Relative value of oyster reef as habitat for estuarine nekton in Galveston Bay, Texas
Stunz, G. W.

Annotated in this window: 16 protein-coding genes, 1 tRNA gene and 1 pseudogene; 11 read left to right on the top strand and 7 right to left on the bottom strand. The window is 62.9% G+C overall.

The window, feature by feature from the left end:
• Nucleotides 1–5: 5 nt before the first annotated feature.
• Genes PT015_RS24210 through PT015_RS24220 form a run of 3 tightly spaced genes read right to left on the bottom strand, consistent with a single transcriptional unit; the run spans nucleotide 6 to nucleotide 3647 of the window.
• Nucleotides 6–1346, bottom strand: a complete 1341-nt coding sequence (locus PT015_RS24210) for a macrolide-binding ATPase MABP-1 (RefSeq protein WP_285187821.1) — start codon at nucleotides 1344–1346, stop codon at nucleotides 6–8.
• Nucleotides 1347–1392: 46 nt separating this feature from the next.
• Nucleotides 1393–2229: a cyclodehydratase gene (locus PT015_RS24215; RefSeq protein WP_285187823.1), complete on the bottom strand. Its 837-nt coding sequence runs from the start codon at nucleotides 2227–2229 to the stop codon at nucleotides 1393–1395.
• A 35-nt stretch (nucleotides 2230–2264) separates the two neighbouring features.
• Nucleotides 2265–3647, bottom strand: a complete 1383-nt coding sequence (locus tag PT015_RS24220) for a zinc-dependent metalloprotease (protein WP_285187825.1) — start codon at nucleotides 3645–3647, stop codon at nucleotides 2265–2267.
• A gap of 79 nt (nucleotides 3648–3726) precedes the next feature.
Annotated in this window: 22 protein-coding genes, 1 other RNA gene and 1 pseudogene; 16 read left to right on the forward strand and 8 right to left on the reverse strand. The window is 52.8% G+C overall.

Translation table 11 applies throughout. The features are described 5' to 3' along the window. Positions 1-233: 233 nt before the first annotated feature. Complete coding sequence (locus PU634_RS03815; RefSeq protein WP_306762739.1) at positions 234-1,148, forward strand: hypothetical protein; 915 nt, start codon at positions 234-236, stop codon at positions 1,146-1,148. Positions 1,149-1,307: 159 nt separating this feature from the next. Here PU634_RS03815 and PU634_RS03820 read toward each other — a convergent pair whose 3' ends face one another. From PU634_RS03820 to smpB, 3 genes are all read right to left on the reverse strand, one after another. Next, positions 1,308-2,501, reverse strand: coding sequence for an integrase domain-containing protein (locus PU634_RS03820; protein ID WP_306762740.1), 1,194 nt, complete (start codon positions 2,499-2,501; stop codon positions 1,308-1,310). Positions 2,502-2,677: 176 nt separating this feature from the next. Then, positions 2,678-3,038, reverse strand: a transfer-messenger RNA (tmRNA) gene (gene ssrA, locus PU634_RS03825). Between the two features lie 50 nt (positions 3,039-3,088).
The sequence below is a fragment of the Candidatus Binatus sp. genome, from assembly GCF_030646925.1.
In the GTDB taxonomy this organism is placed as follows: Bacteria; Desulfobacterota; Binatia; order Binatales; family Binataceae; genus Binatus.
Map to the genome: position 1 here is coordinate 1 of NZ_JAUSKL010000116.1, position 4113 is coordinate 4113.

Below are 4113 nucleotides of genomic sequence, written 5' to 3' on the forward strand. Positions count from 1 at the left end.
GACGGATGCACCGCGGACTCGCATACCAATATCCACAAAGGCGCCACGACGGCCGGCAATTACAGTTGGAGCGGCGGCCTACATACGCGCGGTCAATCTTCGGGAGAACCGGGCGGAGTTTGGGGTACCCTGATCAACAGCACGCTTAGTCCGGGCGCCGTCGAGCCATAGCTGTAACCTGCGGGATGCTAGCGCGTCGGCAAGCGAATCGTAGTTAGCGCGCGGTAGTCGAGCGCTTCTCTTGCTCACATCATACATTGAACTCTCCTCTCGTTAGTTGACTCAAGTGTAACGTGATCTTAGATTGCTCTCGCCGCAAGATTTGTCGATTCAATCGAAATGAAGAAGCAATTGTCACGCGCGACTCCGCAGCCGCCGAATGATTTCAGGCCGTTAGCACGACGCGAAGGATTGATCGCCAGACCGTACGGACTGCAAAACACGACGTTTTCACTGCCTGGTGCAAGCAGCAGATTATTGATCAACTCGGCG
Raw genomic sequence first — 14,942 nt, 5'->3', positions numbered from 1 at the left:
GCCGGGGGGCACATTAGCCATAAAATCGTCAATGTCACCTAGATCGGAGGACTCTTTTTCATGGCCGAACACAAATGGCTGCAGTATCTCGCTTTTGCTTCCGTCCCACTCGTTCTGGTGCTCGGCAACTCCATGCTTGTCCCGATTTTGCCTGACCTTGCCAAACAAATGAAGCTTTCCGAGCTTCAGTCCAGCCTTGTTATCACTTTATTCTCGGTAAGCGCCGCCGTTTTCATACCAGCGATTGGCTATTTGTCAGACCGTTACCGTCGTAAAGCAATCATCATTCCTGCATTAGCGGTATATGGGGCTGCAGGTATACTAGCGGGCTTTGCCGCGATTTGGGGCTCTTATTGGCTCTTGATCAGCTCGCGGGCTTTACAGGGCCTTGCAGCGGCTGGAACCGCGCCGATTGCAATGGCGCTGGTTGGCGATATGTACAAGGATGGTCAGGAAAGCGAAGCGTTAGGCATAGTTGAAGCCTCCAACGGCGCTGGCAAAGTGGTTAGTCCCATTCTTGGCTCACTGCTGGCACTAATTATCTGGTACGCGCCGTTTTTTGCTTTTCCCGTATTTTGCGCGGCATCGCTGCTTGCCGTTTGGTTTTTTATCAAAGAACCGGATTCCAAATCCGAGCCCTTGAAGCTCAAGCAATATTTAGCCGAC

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Biogenic reefs formed by dense aggregations of the eastern oyster Crassostrea virginica are a dominant feature in most estuarine systems along the Atlantic and Gulf of Mexico. Oyster reefs are complex in their structural nature and have long been recognized for their potential habitat value. However, relatively few studies have characterized nekton abundance in this complex habitat type, and live high-relief oyster beds have been particularly difficult to sample with conventional gear. We used a quantitative sampling device to compare nekton use among high-relief live oyster reef, vegetated marsh edge Spartina alterniflora, and nonvegetated bottom habitat types. During 1 yr of seasonal sampling we collected 3791 fishes and 12386 crustaceans representing 38 and 21 different species, respectively. Density and biomass of most fishes and crustaceans were significantly higher in oyster reef than over nonvegetated bottom. For benthic crustaceans, oyster reef supported a higher density and biomass than vegetated marsh edge. Nektonic crustaceans were generally more abundant in marsh edge than on oyster reef. Species composition and richness varied among habitat types and season; however, richness was highest in oyster reef, followed by marsh edge, and lowest on nonvegetated bottom, except during seasonal low densities during winter. Species composition and size differences were observed among habitat types. Our results show that oyster reef supports a high density, biomass, and richness of estuarine nekton in relation to typically examined estuarine habitat types and has the potential to be an essential habitat. Identifying and quantifying the role of oyster reefs will be critical to implementing effective management for essential fish habitat.